Why Blues for a Buddha?
And what does Buddhism have to do with the blues, anyway?
This site is dedicated to Geshe Langri Tangpa (1054-1123), the primordial Bluesmaster and expounder of Lojong, the Buddhist method for transforming adversity into joy. The author of Verses of Training the Mind, he perfected the Lojong practice of tonglen, translatable as “taking and giving,” a powerful technique for spiritual purification. To deepen their love and compassion, practitioners of taking and giving imagine that they are inhaling the suffering of others in the form of heavy black smoke, and exhaling joy in the form of pure white light that radiates throughout the universe, bestowing joy on all living beings.
The bodhisattva and supreme bluesmaster was known for his profoundly somber countenance. His melancholic expression came from reflecting on the Deep Blues afflicting all beings trapped in the violent juke joint of Samsara (the endless cycle of contaminated rebirth). This earned him the nickname, "Gloomy-Face." You see similar expressions on the faces of many of the great twentieth century and contemporary bluesmasters, for they realize that the blues is the essence of existence and that their role is to absorb this suffering for others by singing truly Universal Blues.
The existential condition known as the blues was first identified by Buddha Shakyamuni as the dukkha, that pervading sense of unease and the relentless and insatiable craving for things to be different from what they are that pervades human existence.
As any authentic Bluesmaster knows, the only way to fight the blues is with the blues—to take the hardships, insults and catastrophes of life and, like a silkworm spinning a cocoon or an oyster creating a pearl, encase them in a sound so sublime and expressive that all pain is dissolved upon encountering it. When played and sung with the intention to absorb the suffering of all, the blues can be used as potent medicine for those recovering from emotional and physical trauma, as well as less obvious but trenchantly insidious conditions as ennui, weltschmerz, cynicism and even schadenfreude.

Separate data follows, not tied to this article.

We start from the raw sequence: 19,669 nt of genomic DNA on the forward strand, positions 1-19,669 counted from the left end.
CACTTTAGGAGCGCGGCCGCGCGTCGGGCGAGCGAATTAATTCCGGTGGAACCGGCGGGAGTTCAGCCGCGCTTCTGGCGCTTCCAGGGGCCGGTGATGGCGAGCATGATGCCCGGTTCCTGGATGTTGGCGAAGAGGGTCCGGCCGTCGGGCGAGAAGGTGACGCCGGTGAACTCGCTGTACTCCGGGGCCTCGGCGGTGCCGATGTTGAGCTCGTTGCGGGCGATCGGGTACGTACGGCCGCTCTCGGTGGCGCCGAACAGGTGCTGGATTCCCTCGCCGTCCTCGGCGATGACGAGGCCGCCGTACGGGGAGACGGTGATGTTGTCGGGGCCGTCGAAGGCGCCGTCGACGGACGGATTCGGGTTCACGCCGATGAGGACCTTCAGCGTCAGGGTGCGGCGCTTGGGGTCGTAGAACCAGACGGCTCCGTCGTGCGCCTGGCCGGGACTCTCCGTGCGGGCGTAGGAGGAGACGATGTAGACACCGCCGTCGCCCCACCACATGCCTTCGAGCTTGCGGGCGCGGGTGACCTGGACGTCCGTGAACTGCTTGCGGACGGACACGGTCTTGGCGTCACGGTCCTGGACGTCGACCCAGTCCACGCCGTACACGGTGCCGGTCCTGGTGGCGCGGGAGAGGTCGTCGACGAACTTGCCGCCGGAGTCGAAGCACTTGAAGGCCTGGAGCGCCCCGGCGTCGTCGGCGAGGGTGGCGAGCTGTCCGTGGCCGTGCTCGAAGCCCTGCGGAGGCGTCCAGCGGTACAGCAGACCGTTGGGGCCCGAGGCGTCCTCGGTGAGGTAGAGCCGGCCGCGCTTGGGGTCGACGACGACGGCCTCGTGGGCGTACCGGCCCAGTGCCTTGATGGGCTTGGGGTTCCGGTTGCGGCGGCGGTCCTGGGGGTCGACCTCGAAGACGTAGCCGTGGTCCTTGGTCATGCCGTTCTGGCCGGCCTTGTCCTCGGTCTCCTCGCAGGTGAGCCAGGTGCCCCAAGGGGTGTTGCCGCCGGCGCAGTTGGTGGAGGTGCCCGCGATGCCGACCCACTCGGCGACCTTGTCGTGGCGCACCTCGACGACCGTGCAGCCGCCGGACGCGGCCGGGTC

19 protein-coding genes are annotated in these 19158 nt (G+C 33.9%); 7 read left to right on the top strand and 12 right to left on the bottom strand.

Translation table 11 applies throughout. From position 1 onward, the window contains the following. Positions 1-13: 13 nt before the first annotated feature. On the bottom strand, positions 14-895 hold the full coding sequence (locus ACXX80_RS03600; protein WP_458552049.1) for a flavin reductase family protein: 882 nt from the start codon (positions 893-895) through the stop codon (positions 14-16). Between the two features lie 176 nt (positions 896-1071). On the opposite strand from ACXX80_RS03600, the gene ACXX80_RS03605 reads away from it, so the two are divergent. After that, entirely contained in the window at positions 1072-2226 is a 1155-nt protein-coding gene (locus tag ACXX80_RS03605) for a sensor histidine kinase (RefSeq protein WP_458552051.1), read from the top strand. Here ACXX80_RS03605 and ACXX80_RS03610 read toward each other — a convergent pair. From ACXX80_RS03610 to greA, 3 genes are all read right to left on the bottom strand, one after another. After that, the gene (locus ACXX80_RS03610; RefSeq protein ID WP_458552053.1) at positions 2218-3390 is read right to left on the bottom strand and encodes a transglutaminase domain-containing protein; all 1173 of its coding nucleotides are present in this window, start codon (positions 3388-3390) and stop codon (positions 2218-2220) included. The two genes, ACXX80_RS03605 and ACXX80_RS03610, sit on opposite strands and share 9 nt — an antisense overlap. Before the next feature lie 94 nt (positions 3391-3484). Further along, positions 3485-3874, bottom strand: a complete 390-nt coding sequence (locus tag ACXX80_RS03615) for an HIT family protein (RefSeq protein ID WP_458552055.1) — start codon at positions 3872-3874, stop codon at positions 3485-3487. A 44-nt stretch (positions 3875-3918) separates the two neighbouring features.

Blues for a Buddha is a fluctuating group of artists, writers and musicians who practice the 84,000 teachings of Buddha Shakyamuni, or some reasonable portion thereof. Our intention is to explore Buddhist view through creative expression and to resurrect and revitalize early blues forms and authenticity of expression in the service of cultural and spiritual renewal.
Blues are America’s Haikus. The legendary Beat Generation and Buddhist writer Jack Kerouac famously improvised spoken poetry to jazz accompaniment. When the blues are harnessed to Buddhist mind-training in point of view and outlook, the results can be creatively liberating for performer and audience alike. The blues arose from physical and social slavery, and although in the western world, the formal enslavement of human beings as the property of others may have been banished, it is not an exaggeration to say that mental enslavement has never been more rampant or vicious than it is in these degenerate times.
BfaB is also a spiritually-oriented alternative lifestyle magazine and independent publishing company with forthcoming books, recordings, seminars and events.
We sincerely hope you enjoy our efforts and will join our ranks.
May everyone be happy,
May everyone be free from misery,
May no one ever be separated from their happiness,
May everyone have equanimity, free from hatred and attachment.